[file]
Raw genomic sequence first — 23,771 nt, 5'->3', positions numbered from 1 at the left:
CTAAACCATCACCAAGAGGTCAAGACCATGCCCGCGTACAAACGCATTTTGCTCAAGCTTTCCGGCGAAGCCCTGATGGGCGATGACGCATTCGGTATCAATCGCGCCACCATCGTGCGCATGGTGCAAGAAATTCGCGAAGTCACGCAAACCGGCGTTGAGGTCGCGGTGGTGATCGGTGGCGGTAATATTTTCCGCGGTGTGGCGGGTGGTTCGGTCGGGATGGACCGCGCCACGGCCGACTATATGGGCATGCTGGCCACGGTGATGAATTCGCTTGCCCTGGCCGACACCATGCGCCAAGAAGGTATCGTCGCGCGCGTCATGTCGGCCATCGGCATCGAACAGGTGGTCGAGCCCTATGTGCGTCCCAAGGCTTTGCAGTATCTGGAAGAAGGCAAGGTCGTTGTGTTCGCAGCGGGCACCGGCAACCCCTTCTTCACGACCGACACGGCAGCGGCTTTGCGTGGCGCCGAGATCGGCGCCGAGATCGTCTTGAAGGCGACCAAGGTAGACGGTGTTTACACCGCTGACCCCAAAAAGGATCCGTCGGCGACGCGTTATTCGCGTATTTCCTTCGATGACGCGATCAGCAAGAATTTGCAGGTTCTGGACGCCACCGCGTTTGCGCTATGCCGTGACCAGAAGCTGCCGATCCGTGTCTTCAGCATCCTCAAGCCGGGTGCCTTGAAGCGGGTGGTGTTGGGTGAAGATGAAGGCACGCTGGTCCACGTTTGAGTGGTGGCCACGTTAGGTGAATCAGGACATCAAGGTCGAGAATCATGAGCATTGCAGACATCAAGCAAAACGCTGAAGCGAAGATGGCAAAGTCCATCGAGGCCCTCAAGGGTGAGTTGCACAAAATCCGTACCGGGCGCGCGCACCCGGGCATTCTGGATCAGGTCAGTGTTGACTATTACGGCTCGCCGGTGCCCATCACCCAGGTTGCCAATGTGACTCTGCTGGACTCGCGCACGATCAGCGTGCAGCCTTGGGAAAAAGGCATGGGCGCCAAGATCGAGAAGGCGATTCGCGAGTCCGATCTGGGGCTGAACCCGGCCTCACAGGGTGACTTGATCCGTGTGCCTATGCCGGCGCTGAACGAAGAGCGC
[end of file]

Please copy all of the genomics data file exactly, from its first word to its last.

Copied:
Raw genomic sequence first — 23,771 nt, 5'->3', positions numbered from 1 at the left:
CTAAACCATCACCAAGAGGTCAAGACCATGCCCGCGTACAAACGCATTTTGCTCAAGCTTTCCGGCGAAGCCCTGATGGGCGATGACGCATTCGGTATCAATCGCGCCACCATCGTGCGCATGGTGCAAGAAATTCGCGAAGTCACGCAAACCGGCGTTGAGGTCGCGGTGGTGATCGGTGGCGGTAATATTTTCCGCGGTGTGGCGGGTGGTTCGGTCGGGATGGACCGCGCCACGGCCGACTATATGGGCATGCTGGCCACGGTGATGAATTCGCTTGCCCTGGCCGACACCATGCGCCAAGAAGGTATCGTCGCGCGCGTCATGTCGGCCATCGGCATCGAACAGGTGGTCGAGCCCTATGTGCGTCCCAAGGCTTTGCAGTATCTGGAAGAAGGCAAGGTCGTTGTGTTCGCAGCGGGCACCGGCAACCCCTTCTTCACGACCGACACGGCAGCGGCTTTGCGTGGCGCCGAGATCGGCGCCGAGATCGTCTTGAAGGCGACCAAGGTAGACGGTGTTTACACCGCTGACCCCAAAAAGGATCCGTCGGCGACGCGTTATTCGCGTATTTCCTTCGATGACGCGATCAGCAAGAATTTGCAGGTTCTGGACGCCACCGCGTTTGCGCTATGCCGTGACCAGAAGCTGCCGATCCGTGTCTTCAGCATCCTCAAGCCGGGTGCCTTGAAGCGGGTGGTGTTGGGTGAAGATGAAGGCACGCTGGTCCACGTTTGAGTGGTGGCCACGTTAGGTGAATCAGGACATCAAGGTCGAGAATCATGAGCATTGCAGACATCAAGCAAAACGCTGAAGCGAAGATGGCAAAGTCCATCGAGGCCCTCAAGGGTGAGTTGCACAAAATCCGTACCGGGCGCGCGCACCCGGGCATTCTGGATCAGGTCAGTGTTGACTATTACGGCTCGCCGGTGCCCATCACCCAGGTTGCCAATGTGACTCTGCTGGACTCGCGCACGATCAGCGTGCAGCCTTGGGAAAAAGGCATGGGCGCCAAGATCGAGAAGGCGATTCGCGAGTCCGATCTGGGGCTGAACCCGGCCTCACAGGGTGACTTGATCCGTGTGCCTATGCCGGCGCTGAACGAAGAGCGC